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News coverage of Royer’s Flowers gets to the heart of Valentine’s Day preparation

Dan Gleiter, photographer with the Patriot-News/Pennlive, shoots video interview with Geoff Royer, vice president of central operations.

Geoff Royer had been on the go for days, including an annual pre-Valentine’s Day trip to South America to check up on Royer’s rose crop.

But on this day, Geoff’s near-constant movement was confined to Royer’s corporate complex in Lebanon, specifically the central design department where teams of associates gathered around long tables to hand-craft arrangements for the company’s 16 stores in seven counties.

Yet Geoff, vice president of central operations, stopped long enough for a brief interview with Patriot-News/Pennlive photographer Dan Gleiter.

“We’ll do about 27,000 arrangements for the holiday,” Geoff explained, the room bustling behind him. “Fifteen thousand or so of those will be roses. We’ll also do mixed bouquets, rose bunches and loose flowers, as well. We’ll do about 10,000 deliveries on Valentine’s Day itself.”

The interview and a photo gallery can be viewed on Pennlive. Meanwhile, several photos appeared in the Patriot-News print edition on Feb. 12.

Helping the heroes

Meanwhile, PBS39’s Berks County reporter Brittany Sweeney visited Royer’s Reading store for her look at Valentine’s Day. She spoke with Jenni Eberly, Royer’s market manager in Berks County.

“With the vases prepped and the flowers pruned,” Sweeney began her story, “less than a week out, Valentine’s Day hustle is under way.”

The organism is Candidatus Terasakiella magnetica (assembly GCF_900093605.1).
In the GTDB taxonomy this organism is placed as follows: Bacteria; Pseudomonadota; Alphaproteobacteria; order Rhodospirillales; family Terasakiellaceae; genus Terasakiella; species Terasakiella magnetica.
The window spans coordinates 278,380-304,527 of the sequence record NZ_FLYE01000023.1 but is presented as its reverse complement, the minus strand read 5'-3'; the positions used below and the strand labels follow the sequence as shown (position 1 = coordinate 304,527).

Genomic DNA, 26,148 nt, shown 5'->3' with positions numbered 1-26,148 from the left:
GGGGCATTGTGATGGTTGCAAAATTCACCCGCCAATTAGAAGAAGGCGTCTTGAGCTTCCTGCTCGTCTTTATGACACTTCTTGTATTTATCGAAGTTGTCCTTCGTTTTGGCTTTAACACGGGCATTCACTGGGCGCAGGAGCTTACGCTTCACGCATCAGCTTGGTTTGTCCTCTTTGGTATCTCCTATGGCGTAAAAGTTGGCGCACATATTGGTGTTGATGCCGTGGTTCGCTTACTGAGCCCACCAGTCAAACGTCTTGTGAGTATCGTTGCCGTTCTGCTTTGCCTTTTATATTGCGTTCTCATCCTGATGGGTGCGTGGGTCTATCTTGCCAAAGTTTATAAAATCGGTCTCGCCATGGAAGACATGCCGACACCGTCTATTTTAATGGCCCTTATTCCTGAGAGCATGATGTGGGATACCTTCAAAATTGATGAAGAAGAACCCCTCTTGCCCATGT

“This is our Super Bowl,” Jenni explained. “We get very excited.”

She explained how Geoff and his uncle, CEO Tom Royer, painstakingly review their specific flower crop at farms in South America and then follow the shipment as it makes its way through U.S. customs in Miami and onto tractor-trailers for the ride to Lebanon.

“Because even though we’re dealing with this huge volume, we don’t ever want to sacrifice quality,” Jenni said.

That volume totals a half-million roses and carnations at Valentine’s Day. Each one of those roses is “individually touched and cleaned and the thorns stripped, any of the bad petals peeled off so the roses look perfect for their arrival to the customer’s home.”

Asked what he was purchasing, customer Robert Latshaw said: “Definitely roses because I think that’s what everybody wants. Stick with tradition, right?”

Despite the volume, the flowers pass through Royer’s in short order.

“It comes in and goes out very quickly, and at the end we’re helping a lot of people be heroes to their loved ones,” Jenni said. “It’s great.”

You can view the PBS39 story here.

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